F springs eternal
It’s a sure sign that your adolescence is irretrievably behind you when you no longer take any particular joy in using the word “fuck.” In that fleeting moment around age 12, when the possibilities of childhood mingle rabidly with the knowledge of adulthood, “fuck” has irrepressible meaning and élan. It is pronounced often, for its own sake, and with glee. In that fleeting moment and, now, in Fuck, a feature-length documentary from producer-director Steve Anderson.
Ostensibly a full-bore investigation into the untamable expletive’s origins, its uses and its effervescent capacity to roil American sensibilities it is, more than all that, a celebration of the f-word.
A stew of vintage footage, archive audio and Bill Plympton animations, the documentary’s real ace is its cast of celebrity commentators, appearing in sleek interview clips. A parade of novelty: Alan Keyes, Janeane Garofolo, Ron Jeremy, Miss Manners, Hunter S. Thompson and Pat Boone, among others. And all swearing like sailors. Except Pat Boone, who, allergic to the f-word has concocted his own brand of semantic saccharine. Whenever he’s in a cursing mood, he spits out his own last name (i.e. “Oh boone!”, “Boone it!”.)
A certain yawning feeling creeps in between the flying “fuck”s (about nine a minute, if you count.) There’s little drama in the word itself. “Fuck” doesn’t have much of a backstory. The most linguists can say is that it’s not a medieval acronym for “fornication under consent of the king.” Beyond that no one actually knows its origins-probably a long-lost Germanic verb meaning “to poke.” It was first written down in 1475. Huh.
The celebrities interject their observations on usage, but they’re not particularly . . . well . . . Ice-T? “That word is an exclamation point.” Okay. Bill Connolly? “‘Fuck off” doesn’t mean ‘go away.’ It means ‘fuck off.'” Indeed. “Fuck” is a famously dexterous word: transitive and intransitive verb, adjective, interjection, noun. So many meanings can make a word unique. Or meaningless. The camera takes its subject to the man on the street, revealing that the man on the street swears occasionally.
With such a dirty mouth, wandering into the culture wars is inevitable. Interviewees break down into teams and a loose dialectic starts up. Dennis Prager and Michael Medved are all dowdy on “fuck.” With a juxtaposing slight-of-slice editing style, they seem to be debating Bill Maher, Chuck D and NYPD Blue creator Steven Bochco. One side says “fuck” is a crude and pointless word, the overuse of which augurs a coarsening culture. “Fuck” never hurt anyone, comes the reply, (it’s just sex, after all) and those who can’t get over it are First-Amendment-hating prudes.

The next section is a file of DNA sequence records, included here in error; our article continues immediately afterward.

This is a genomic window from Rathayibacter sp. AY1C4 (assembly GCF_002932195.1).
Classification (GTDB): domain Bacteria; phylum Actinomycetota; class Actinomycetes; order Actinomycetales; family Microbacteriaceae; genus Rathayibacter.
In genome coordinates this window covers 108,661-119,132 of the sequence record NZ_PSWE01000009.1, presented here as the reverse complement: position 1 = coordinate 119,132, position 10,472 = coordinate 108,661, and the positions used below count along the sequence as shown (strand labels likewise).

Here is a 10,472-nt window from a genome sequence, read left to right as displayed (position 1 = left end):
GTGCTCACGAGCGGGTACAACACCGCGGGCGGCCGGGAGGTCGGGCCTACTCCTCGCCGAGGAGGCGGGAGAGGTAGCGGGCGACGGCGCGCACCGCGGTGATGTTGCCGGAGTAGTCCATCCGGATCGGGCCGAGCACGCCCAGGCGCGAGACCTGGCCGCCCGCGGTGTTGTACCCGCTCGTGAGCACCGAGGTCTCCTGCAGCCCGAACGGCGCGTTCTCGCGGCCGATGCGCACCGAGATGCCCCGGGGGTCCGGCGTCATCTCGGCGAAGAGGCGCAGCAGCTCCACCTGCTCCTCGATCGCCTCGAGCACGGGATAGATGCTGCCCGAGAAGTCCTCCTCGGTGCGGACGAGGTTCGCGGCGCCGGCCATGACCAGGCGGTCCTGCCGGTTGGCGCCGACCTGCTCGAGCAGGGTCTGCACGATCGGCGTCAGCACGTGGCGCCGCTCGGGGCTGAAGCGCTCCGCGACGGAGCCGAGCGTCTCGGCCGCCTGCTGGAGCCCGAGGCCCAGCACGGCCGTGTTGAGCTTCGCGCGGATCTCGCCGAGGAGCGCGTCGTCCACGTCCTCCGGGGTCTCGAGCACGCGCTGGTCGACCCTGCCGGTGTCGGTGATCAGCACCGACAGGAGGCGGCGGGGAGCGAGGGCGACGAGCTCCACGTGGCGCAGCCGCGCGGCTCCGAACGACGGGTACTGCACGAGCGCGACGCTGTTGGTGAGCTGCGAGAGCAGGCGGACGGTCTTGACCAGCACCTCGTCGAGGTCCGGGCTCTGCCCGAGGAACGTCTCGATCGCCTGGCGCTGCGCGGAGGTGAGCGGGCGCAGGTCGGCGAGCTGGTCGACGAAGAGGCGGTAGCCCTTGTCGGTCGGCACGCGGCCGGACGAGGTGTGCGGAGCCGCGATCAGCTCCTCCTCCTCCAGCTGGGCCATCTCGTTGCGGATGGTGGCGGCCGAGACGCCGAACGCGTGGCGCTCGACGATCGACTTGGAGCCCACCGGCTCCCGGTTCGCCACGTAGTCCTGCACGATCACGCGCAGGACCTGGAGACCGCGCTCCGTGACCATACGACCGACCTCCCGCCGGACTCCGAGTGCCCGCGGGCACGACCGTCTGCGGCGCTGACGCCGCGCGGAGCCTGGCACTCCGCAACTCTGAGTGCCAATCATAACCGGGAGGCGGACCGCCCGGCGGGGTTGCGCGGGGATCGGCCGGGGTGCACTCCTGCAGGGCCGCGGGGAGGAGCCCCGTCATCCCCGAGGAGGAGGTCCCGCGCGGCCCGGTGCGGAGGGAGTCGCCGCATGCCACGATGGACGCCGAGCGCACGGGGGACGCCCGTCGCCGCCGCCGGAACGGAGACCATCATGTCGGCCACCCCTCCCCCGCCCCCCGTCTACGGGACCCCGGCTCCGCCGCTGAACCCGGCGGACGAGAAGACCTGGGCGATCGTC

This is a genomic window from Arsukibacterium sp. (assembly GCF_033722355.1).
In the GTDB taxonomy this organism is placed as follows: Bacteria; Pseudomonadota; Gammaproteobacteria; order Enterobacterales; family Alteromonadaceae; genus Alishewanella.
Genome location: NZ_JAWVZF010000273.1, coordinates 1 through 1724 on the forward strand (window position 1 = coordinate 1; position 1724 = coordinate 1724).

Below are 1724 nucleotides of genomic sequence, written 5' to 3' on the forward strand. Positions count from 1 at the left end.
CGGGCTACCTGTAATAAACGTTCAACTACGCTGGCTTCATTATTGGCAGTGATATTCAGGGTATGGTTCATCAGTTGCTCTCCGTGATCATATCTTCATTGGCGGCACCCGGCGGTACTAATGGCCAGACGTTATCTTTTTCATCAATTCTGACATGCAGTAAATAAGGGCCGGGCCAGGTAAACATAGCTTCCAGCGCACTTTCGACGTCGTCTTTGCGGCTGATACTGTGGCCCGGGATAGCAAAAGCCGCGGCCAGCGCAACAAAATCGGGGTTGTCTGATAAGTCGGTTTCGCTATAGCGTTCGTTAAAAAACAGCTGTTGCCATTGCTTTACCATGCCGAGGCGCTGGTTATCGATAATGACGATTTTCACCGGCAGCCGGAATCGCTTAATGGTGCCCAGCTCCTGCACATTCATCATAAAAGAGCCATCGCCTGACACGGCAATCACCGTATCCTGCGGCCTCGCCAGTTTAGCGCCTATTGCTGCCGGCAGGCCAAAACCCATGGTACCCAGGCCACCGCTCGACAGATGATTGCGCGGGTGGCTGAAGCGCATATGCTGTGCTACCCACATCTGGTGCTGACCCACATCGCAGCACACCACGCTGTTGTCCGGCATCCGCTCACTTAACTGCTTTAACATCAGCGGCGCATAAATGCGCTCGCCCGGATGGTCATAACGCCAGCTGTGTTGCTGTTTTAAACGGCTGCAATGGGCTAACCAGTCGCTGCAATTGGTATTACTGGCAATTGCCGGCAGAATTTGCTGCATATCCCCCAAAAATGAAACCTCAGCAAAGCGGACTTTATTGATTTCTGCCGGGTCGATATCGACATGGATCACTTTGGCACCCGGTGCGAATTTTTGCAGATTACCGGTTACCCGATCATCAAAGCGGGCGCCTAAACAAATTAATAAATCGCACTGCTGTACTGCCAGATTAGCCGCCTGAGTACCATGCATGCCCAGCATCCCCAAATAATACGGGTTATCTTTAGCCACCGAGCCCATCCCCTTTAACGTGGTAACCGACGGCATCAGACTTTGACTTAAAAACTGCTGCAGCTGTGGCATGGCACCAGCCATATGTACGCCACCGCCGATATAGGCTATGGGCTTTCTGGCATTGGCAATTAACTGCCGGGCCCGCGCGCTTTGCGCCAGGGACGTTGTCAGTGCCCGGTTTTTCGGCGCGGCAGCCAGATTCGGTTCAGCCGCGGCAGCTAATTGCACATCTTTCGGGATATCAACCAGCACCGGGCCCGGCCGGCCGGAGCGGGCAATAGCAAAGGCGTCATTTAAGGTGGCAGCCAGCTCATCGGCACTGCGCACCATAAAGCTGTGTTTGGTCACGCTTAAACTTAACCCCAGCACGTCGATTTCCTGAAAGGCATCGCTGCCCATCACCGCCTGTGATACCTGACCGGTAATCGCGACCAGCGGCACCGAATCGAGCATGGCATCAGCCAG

Anderson presses his thumb on the scale with one hand, conjuring digressive mini-hagiographies of Lenny Bruce and George Carlin. With the other hand he grasps wildly for any and every topic that could possibly keep the four-letter word interesting. What he draws in–Janet Jackson’s nipple, Howard Stern’s crusade against the FCC, a montage of copulating animals–is increasingly tangential. The reaching is too much for the space-time continuum. The farther Fuck wanders, the slower time goes. (Quantum physicists can save themselves some calculation: the exact point at which time ceases to move forward is the same point at which Clerks director Kevin Smith starts counting off the number of times he’s used “fuck” in his movies.)
The distributor behind Fuck is ThinkFilm, the same behind last year’s surprise-hit documentary on the world’s dirtiest joke, The Aristocrats. It was clearly hoping for a repeat success. Alas, Fuck has some of The Aristocrats gestalt but none of its substance. The Aristocrats is about a joke you never knew existed, and as soon as you do, you’re immersed in the mechanics of humor and the character of comedians who all have their personal versions of it. “Fuck” is a word you’ve heard probably 10,000 times before and it used in exactly the same unthinking way each time.
What’s really being celebrated is the attitude of “fuck.” That unfazed, defiant disposition of perpetual boundary-pushing. It’s quite diffuse though, and maybe not that much deeper than the word that sums it up. As Gertrude Stein might have said, “there’s just no fucking there there.”
Fuck insists on the dignity and value of “fuck” to the last frame. It catches a smiles along the way: Ice-T is informed of Pat Boone’s innovation and takes a shine to it, rolling the word around his mouth and saying he’s going home to boone his wife.
A final look at The Aristocrats reveals all. As it ends, you still want to hear the joke again, maybe try to tell it yourself. At the end of Fuck, you don’t want to hear “fuck” again for at least a week. It’s enough to put you into the minds of the gray-flecked talking heads that are so Victorian about the f-word. And enough to suggest they might be onto something.
Louis Wittig is a media writer in New York.